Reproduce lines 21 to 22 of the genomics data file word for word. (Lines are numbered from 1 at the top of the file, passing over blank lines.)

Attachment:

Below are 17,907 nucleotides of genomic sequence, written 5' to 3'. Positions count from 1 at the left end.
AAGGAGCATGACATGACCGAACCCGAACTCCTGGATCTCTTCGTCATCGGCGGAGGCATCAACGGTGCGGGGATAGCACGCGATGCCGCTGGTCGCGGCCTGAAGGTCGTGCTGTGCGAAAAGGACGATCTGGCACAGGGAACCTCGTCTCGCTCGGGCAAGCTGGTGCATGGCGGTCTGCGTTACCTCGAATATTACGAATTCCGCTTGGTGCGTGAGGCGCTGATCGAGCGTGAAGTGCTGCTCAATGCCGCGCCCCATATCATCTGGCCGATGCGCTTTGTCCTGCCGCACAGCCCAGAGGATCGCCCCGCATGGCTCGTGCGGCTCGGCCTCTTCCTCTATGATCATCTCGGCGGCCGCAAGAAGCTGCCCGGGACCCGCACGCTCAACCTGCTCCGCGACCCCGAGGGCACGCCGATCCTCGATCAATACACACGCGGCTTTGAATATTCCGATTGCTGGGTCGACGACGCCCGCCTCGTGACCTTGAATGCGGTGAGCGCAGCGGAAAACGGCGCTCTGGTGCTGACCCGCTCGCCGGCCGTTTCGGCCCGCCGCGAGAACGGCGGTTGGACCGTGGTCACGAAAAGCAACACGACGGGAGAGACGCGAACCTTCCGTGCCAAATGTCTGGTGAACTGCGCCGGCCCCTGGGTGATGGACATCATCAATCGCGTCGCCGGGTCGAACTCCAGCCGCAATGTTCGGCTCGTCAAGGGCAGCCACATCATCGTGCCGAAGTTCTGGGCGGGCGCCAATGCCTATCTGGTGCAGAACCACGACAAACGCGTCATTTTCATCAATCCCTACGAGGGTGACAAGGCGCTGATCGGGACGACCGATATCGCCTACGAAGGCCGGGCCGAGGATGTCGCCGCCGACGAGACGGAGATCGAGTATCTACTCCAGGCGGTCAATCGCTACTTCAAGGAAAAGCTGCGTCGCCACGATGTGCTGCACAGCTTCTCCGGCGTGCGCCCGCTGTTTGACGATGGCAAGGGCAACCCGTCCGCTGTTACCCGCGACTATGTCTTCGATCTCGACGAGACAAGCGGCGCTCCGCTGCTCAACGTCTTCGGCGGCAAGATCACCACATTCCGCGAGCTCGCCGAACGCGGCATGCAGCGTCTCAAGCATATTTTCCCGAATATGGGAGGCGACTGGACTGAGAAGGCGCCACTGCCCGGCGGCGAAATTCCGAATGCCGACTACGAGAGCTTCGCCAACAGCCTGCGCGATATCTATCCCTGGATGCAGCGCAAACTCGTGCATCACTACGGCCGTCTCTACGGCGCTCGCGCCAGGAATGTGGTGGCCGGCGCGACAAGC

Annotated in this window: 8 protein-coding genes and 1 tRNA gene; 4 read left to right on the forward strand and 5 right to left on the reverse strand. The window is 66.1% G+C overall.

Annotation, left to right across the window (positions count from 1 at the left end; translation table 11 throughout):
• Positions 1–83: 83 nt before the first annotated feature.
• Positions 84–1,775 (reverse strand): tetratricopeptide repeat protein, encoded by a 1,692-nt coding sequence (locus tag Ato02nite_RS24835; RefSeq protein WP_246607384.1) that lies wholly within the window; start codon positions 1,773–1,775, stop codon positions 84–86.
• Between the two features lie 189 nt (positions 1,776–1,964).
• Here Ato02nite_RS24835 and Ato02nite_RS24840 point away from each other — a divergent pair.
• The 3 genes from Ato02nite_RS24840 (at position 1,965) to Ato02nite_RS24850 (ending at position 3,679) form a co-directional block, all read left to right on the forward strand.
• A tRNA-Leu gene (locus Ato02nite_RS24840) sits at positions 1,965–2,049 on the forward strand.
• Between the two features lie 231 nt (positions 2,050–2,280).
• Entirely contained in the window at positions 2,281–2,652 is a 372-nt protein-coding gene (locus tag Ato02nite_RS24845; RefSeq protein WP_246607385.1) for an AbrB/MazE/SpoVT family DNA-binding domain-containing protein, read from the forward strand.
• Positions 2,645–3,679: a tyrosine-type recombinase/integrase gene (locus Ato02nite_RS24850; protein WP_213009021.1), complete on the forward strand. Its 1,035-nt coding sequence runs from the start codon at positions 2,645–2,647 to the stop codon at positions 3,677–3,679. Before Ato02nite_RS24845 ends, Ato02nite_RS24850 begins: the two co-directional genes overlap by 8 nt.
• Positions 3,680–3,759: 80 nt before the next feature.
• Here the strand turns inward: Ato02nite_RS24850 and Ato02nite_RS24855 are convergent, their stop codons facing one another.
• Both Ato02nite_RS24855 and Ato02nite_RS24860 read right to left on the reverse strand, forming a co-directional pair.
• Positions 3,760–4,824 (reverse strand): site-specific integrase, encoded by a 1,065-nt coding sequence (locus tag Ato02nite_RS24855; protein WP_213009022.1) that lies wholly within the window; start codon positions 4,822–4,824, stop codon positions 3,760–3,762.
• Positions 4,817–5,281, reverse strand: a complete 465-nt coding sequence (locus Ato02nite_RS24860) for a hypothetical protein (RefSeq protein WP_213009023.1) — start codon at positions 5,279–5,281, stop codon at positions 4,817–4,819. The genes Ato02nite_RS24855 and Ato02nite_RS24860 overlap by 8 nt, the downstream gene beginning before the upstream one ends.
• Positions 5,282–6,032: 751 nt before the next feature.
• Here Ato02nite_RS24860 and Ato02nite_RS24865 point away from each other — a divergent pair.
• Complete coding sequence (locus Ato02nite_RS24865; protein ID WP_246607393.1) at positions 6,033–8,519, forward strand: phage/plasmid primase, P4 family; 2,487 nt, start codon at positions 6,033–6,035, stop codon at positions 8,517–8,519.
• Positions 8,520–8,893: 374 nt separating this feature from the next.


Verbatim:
• Complete coding sequence (locus Ato02nite_RS24865; protein ID WP_246607393.1) at positions 6,033–8,519, forward strand: phage/plasmid primase, P4 family; 2,487 nt, start codon at positions 6,033–6,035, stop codon at positions 8,517–8,519.
• Positions 8,520–8,893: 374 nt separating this feature from the next.